JUNGLE (MOB) JUSTICE : The Solution to Increased Crime in A Failed System?

{jcomments on}

On November, 16th 2016, Social Media was flooded with the image of a supposed 7 years old; who was allegedly burnt to death in Nigeria. Many onlookers apparently stood by doing nothing while busily taking pictures of the incident. What was his crime? He stole garri (tapioca); a cassava staple common in Nigeria, Cameroon, and many African countries. Though there are several versions of this story with some saying the victim was a confirmed thief, operating with a gang notorious for killing women and robbing them who ran out of luck that day; incidents like these have become very common in Africa especially in Nigeria and Cameroon. Many attribute it to the failure of the system’s arm of the law to enforce strong laws which brings justice to victims of committed crimes while punishing culprits. 

 

As I read different versions of this unfortunate incident, I was transported back in time to a mob justice I could have witnessed which was thwarted by the timely intervention of the police, thus preventing a man from being lynched by an angry mob. One thing kept playing in my head. How did we reach this stage to the extent that, we turn a blind eye to the plight of a presumed hungry child and instead watch him roast to death? When did we take leave of our collective consciences? What is jungle or mob justice?

Simply put, it is a justice system where innocent until proven guilty doesn’t exist. A system where the cry of ‘thief’ heralds the punishment because the victim has already been judged without trial and found guilty, liable to death by stoning or whatever punishment method the crowd deems appropriate; most of the time, victims are roasted alive.  Mob justice is a symbol of a dysfunctional society where the state has lost control of its populace and the instruments of law and order are ineffectual; making individuals take the laws into their hands.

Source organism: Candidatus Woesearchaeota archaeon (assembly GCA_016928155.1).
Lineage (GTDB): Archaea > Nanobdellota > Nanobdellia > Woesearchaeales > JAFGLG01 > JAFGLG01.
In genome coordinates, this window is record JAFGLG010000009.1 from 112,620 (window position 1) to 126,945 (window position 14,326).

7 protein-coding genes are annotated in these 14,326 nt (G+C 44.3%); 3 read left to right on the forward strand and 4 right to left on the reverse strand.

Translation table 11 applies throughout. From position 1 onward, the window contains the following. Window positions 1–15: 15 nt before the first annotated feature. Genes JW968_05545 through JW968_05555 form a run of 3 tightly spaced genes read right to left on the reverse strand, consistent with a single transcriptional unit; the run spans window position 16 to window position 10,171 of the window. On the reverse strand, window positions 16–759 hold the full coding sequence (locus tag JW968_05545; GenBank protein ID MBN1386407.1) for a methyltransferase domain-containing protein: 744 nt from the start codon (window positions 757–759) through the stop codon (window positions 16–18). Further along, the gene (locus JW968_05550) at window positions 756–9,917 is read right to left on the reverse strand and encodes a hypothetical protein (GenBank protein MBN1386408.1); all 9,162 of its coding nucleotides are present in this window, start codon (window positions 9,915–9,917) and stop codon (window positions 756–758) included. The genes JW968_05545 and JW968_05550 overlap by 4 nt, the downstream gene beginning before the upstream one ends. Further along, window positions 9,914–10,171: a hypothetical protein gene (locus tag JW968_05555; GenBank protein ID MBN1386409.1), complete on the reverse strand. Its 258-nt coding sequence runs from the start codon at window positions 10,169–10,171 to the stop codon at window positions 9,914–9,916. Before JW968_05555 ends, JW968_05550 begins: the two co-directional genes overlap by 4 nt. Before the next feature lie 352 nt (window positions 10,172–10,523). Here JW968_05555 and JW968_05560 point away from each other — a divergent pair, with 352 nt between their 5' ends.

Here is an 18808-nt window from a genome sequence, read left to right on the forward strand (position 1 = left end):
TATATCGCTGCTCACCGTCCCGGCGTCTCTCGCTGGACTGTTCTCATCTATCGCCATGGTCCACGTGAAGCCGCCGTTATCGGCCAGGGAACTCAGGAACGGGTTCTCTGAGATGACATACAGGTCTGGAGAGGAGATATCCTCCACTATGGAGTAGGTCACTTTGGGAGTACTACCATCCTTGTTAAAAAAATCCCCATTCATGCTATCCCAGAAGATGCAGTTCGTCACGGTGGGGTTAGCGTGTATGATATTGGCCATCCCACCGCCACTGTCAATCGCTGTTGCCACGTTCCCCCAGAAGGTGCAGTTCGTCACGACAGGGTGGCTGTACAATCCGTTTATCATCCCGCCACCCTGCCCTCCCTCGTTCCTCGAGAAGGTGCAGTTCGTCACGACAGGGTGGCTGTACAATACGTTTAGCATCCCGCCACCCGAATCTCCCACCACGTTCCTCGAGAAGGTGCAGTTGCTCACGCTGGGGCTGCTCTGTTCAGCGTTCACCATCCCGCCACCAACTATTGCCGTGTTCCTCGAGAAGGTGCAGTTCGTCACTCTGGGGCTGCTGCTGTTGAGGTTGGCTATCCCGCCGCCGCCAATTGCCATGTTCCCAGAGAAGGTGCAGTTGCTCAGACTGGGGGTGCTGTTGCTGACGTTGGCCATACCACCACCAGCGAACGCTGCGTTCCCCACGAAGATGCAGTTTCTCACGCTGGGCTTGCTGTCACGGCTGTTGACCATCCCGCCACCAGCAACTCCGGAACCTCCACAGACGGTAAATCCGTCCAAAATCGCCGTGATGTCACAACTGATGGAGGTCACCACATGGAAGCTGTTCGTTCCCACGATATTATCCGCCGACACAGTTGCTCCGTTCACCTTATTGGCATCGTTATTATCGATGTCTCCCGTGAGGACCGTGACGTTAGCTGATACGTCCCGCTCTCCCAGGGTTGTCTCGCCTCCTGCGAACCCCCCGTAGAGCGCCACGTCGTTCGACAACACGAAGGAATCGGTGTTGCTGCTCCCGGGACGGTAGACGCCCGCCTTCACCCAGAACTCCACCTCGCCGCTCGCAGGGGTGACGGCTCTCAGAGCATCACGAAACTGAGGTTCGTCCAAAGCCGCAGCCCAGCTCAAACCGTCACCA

In recent years especially in most parts of Africa and Cameroon at large, the fastest way to administer justice was to create a militia group made of up vigilant young men charged with providing law and order, protecting their communities against crime where the forces of law and order failed or remained indifferent. These militia groups are swift in administering justice... most often people caught are beaten within an inch of their lives and left for death or beaten to death. Just a few years ago, there was a global outcry and condemnation of mob lynching of four students in Nigeria, who were later found to be innocent.  These incidents are not limited to Nigeria as the practice is very much alive in Cameroon especially in some of our big towns like Douala, Yaounde, and Bamenda. There is usually euphoria in the air when a thief is caught. It is like people wait in expectation for that cry to unleash their anger and frustrations on the unsuspecting victim which has unfortunately resulted in one too many an untimely death of an innocent bystander caught in the confusion of an angry mob who have lost all sense of reason as their singular intent at that moment is to split blood.  They come charging and raging like mad bulls lured by the smell of blood to create havoc to any who dared be on their path.

Which begs the question is jungle or mop justice the solution to crime control in a failed system? Some while not directly applauding this form of justice indirectly look for ways to justify it. For example, the mop justice I nearly witnessed happened in front of a colleague and I. Upon asking why the angry people couldn’t wait for the police and the possibility of beating an innocent person to death as is often the case, my colleague came with this rejoinder; ‘What could the police do? They would take the thief away and one or two things would happen the person would be free to go; back in the streets tormenting and terrorizing people.’ When I responded that still doesn’t give people the license to burn anyone alive, my colleague said  and I quote; ‘ If tif man nova press you, you no go understand’. Loosely translated as if you have never been a victim of thieves, you can never understand.